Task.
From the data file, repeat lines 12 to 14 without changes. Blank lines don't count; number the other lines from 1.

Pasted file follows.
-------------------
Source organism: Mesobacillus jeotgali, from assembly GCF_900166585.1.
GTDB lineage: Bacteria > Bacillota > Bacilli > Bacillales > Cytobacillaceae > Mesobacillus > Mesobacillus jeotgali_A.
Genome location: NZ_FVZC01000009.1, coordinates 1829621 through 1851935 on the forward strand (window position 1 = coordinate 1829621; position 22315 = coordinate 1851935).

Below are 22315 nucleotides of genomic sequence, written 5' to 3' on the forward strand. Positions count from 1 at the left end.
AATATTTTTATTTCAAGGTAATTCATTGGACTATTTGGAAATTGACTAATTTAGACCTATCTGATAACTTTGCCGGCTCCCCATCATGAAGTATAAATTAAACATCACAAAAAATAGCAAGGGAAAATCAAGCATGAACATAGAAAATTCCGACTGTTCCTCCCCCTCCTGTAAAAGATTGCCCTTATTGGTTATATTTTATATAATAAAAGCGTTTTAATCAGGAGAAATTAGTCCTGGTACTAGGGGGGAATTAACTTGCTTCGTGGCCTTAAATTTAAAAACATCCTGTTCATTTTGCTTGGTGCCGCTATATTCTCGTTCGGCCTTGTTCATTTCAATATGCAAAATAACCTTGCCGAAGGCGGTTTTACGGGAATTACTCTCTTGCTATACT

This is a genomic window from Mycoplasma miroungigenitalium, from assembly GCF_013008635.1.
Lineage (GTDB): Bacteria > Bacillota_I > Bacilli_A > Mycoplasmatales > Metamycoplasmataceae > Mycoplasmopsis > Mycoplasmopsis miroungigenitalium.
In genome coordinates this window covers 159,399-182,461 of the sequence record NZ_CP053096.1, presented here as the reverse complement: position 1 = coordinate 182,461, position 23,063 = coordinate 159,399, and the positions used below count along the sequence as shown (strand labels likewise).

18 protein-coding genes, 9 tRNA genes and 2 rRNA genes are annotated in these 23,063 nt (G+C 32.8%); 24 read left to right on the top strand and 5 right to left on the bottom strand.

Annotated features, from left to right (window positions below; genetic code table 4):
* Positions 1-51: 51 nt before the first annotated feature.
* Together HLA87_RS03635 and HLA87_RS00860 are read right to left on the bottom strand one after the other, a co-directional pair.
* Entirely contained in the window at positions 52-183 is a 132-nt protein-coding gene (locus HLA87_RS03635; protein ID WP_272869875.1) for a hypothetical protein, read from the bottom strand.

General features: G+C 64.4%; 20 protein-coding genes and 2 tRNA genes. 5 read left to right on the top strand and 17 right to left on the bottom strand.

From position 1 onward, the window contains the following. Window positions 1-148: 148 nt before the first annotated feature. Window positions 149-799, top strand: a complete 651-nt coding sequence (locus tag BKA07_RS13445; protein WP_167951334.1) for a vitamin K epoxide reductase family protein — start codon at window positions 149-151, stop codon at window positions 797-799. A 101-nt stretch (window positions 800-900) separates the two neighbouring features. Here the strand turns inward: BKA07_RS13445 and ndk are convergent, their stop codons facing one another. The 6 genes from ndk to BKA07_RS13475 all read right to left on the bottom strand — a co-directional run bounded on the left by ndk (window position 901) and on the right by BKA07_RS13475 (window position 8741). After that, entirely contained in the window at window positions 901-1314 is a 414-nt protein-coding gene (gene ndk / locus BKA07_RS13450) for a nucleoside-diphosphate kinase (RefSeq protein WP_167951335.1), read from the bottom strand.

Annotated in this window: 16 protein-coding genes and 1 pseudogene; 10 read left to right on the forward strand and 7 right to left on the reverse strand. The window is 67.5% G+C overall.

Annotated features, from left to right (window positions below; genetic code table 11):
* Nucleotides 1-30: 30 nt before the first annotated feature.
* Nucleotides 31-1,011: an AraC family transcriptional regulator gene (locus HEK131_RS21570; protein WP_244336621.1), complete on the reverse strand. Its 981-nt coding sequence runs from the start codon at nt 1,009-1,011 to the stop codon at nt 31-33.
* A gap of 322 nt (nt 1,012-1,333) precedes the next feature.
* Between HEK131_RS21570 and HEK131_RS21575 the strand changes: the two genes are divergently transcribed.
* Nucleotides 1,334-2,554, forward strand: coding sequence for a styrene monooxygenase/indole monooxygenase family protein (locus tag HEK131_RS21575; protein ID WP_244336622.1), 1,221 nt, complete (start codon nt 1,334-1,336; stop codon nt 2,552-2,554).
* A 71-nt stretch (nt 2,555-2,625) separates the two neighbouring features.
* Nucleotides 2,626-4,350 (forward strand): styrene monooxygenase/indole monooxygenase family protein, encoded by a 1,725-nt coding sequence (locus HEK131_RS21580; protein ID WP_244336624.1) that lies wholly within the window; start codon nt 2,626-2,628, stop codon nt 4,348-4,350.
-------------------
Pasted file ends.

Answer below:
* Together HLA87_RS03635 and HLA87_RS00860 are read right to left on the bottom strand one after the other, a co-directional pair.
* Entirely contained in the window at positions 52-183 is a 132-nt protein-coding gene (locus HLA87_RS03635; protein ID WP_272869875.1) for a hypothetical protein, read from the bottom strand.

General features: G+C 64.4%; 20 protein-coding genes and 2 tRNA genes. 5 read left to right on the top strand and 17 right to left on the bottom strand.